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Infrastructure Quality and the Subsidy Trap

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  • Shaun McRae

Abstract

Electricity and water are often subsidized in developing countries to increase their affordability for low-income households. Ideally, such subsidies would create sufficient demand in poor neighborhoods to encourage private investment in their infrastructure. Instead, many regions receiving large subsidies have precarious distribution networks supplying users who never pay. Using a structural model of household electricity demand in Colombia, I predict the change in consumption and profits from upgrading low-quality electricity connections. I show that the existing subsidies, which provide greater transfers to areas with unreliable supply, deter investment to modernize infrastructure. Finally, I analyze alternative programs with stronger investment incentives. (JEL H23, H54, L94, L98, O12, O13)

Suggested Citation

  • Shaun McRae, 2015. "Infrastructure Quality and the Subsidy Trap," American Economic Review, American Economic Association, vol. 105(1), pages 35-66, January.
  • Handle: RePEc:aea:aecrev:v:105:y:2015:i:1:p:35-66
    Note: DOI: 10.1257/aer.20110572
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    References listed on IDEAS

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    1. Irina Klytchnikova & Michael Lokshin, 2009. "Measuring Welfare Gains from Better Quality Infrastructure," Journal of Infrastructure Development, India Development Foundation, vol. 1(2), pages 87-109, December.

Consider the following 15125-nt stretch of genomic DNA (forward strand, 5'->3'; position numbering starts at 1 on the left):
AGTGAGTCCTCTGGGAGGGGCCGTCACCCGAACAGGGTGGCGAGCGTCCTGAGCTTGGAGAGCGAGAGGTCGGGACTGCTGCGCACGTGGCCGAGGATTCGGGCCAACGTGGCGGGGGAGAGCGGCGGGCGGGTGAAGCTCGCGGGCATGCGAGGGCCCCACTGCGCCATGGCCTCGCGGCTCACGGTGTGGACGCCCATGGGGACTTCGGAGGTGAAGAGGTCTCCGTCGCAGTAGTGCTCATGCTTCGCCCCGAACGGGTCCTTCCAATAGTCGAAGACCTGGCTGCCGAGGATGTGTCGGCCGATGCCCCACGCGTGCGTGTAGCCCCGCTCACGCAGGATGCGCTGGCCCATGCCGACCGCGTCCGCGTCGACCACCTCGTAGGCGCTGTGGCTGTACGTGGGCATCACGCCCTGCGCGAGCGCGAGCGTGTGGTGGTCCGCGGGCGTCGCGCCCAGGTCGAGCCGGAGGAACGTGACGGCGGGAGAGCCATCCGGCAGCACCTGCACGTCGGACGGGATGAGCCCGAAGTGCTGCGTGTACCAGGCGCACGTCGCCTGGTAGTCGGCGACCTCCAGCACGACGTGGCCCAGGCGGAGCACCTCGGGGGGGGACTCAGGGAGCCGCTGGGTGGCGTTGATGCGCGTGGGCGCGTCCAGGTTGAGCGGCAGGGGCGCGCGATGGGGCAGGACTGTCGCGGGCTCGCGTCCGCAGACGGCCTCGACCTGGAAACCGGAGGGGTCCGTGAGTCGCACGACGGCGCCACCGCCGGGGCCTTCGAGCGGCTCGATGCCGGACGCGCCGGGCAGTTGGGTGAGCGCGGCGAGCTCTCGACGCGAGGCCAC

2. Carlos Medina & Leonardo Fabio Morales, 2007. "Demanda por Servicios Públicos Domiciliarios en Colombia y Subsidios: Implicaciones sobre el Bienestar," BORRADORES DE ECONOMIA 004293, BANCO DE LA REPÚBLICA.
    3. Leonardo Morales & Carlos Medina, 2007. "Stratification and Public Utility Services in Colombia: Subsidies to Households or Distortion of Housing Prices?," ECONOMIA JOURNAL, THE LATIN AMERICAN AND CARIBBEAN ECONOMIC ASSOCIATION - LACEA, vol. 0(Spring 20), pages 41-99, January.
    4. Marcela Meléndez Arjona & Camila Casas & Pablo Medina, 2004. "Subsidios al consumo de los servicios públicos en Colombia ¿hacia donde movernos?," INFORMES DE INVESTIGACIÓN 003529, FEDESARROLLO.
    5. Kristin Komives & Vivien Foster & Jonathan Halpern & Quentin Wodon, 2005. "Water, Electricity, and the Poor : Who Benefits from Utility Subsidies?," World Bank Publications, The World Bank, number 6361.
    6. Ellen M. Pint, 1999. "Household Responses to Increased Water Rates during the California Drought," Land Economics, University of Wisconsin Press, vol. 75(2), pages 246-266.
    7. Munasinghe, Mohan, 1980. " Costs Incurred by Residential Electricity Consumers Due to Power Failures," Journal of Consumer Research, Oxford University Press, vol. 6(4), pages 361-369, March.
    8. Nesbakken, Runa, 2001. " Energy Consumption for Space Heating: A Discrete-Continuous Approach," Scandinavian Journal of Economics, Wiley Blackwell, vol. 103(1), pages 165-184, March.
    9. repec:hoo:wpaper:e-90-11 is not listed on IDEAS
    10. Cardoso, Rafael Balbino & Nogueira, Luiz Augusto Horta & Haddad, Jamil, 2010. "Economic feasibility for acquisition of efficient refrigerators in Brazil," Applied Energy, Elsevier, vol. 87(1), pages 28-37, January.
    11. Julie A. Hewitt & W. Michael Hanemann, 1995. "A Discrete/Continuous Choice Approach to Residential Water Demand under Block Rate Pricing," Land Economics, University of Wisconsin Press, vol. 71(2), pages 173-192.
    12. Olmstead, Sheila M. & Michael Hanemann, W. & Stavins, Robert N., 2007. "Water demand under alternative price structures," Journal of Environmental Economics and Management, Elsevier, vol. 54(2), pages 181-198, September.